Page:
The added bonus was that the teacher was in charge of the withdrawal too, as opposed to not knowing where they were going and what they were doing in isolation in an SEN room down the corridor.
Sometimes the best thing to do is not to purchase things but to invest in additional time and support for your staff.
Aspire to aspire
On a short trip to America I saw a group of 30 students at an aquarium who must have been about 11-years-old. They all wore a tee-shirt that said “I promise to go to college”. Their four group leaders wore bright orange caps that had the words “I believe in you” emblazoned on them. My initial thought was that this was quite indoctrinating but probably quite powerful.
I wouldn’t advocate this approach but it highlights the lengths we might need to go to in order to develop aspiration, especially with students from families that have experienced multi-generational unemployment. I remember taking one student to Oxford to explore the possibility of doing physics. He had just got straight A*s and wanted to quit school to do an electrician course.
I don’t value the hierarchy of one life course as opposed to another, but I was bothered by his perceived lack of choice – he didn’t believe university was open to him or that he could belong there. I realised, taking him at 16 was too late and the influencing factor was family attitudes to career aspiration. Some schools have combatted this issue by taking parent groups to universities and introducing them to people who went on to college from their postcode.
The principle is illustrated well by the following, admittedly secondary phase, example: one school decided to prioritise work experience but they were not going to accept the bog-standard set up where their students made the coffee and did the photocopying, as they felt that this simply confirmed their own self-limiting aspirations. Instead, they had meetings with individual businesses and asked them to experiment by allowing students to closely shadow senior executives (inviting them to meetings, asking their opinions, listening in to phone calls, and getting a taste of management and senior leadership). This worked out well not just for the students, but also for the businesses, who found it very worthwhile.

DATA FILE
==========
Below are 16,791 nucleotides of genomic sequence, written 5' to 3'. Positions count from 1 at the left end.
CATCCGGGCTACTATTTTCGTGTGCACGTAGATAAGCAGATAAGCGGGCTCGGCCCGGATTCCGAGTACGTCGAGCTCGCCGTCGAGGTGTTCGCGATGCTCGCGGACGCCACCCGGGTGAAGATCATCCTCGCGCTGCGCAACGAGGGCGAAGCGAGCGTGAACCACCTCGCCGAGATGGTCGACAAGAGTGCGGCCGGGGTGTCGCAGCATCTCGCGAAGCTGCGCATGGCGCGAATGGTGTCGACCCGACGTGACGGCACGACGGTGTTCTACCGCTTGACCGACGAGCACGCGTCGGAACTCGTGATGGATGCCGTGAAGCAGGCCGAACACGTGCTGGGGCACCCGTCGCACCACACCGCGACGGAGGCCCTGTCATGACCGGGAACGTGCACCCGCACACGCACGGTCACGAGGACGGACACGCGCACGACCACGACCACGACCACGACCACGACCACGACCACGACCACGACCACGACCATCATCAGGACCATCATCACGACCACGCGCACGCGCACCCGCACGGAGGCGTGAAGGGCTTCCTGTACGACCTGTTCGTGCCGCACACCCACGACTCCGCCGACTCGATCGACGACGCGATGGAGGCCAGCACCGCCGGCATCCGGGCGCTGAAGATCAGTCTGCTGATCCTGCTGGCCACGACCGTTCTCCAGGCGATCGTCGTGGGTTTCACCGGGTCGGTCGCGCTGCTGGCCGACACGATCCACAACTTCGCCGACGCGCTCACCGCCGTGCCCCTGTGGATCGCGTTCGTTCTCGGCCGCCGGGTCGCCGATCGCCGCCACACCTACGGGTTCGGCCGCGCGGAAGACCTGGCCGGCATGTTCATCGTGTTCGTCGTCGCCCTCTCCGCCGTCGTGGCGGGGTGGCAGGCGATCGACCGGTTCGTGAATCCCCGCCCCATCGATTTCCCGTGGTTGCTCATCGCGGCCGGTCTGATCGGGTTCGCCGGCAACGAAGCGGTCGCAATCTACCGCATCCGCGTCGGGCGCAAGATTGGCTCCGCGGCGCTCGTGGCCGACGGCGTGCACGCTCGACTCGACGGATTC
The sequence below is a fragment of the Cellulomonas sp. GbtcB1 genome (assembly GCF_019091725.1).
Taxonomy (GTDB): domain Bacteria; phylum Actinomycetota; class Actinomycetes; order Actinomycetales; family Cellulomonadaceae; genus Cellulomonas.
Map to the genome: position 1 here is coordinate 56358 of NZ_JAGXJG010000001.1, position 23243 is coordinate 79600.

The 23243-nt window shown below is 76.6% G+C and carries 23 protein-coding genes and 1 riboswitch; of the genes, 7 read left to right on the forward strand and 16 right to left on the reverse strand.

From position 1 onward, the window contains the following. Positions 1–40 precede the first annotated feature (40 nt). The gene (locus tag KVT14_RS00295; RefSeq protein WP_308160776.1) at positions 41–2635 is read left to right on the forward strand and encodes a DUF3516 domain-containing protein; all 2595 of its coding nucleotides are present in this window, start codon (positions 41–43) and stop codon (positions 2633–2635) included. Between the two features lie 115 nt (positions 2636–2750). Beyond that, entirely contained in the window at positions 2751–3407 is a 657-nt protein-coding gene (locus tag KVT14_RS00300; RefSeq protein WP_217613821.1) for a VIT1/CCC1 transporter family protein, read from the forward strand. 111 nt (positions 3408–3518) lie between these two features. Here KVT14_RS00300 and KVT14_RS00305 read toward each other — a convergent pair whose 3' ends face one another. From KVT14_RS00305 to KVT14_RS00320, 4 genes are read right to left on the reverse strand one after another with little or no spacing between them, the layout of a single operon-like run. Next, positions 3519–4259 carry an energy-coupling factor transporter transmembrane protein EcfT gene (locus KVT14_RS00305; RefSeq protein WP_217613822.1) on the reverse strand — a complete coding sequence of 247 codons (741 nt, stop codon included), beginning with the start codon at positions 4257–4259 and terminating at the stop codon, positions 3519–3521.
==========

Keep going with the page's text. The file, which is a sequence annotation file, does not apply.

Connect the dots
If you meet with your stakeholders from the postcode your school is in and they advise the key to addressing the gap could be parental engagement, promoting aspiration or developing oracy and confidence then apply these across the school, not just with individual interventions but throughout the curriculum and pastoral aspects of school life.
One school wanted to address vocabulary acquisition beyond the classroom and had a word of the day in the entrance hall. Class teachers asked their students to come up with new words to share with the class each day. Another school made sure the parents of their most concerning FSM cohort were getting positive feedback about their child once or twice a week in order to promote parental engagement.
I hope the above examples demonstrates that any individual intervention is only as good as the extent to which it addresses the real need. The phenomenon of the gap itself involves multiple issues and to think they can all be solved simply by additional literacy or numeracy is missing the point.
Each school faces their own unique challenges regarding poverty but I have experienced tremendous benefit that comes from working with groups of schools who have begun to address their gap not in isolation but with the co-support and joint procurement of local schools serving the same community, especially when this is done across phase and between link-schools.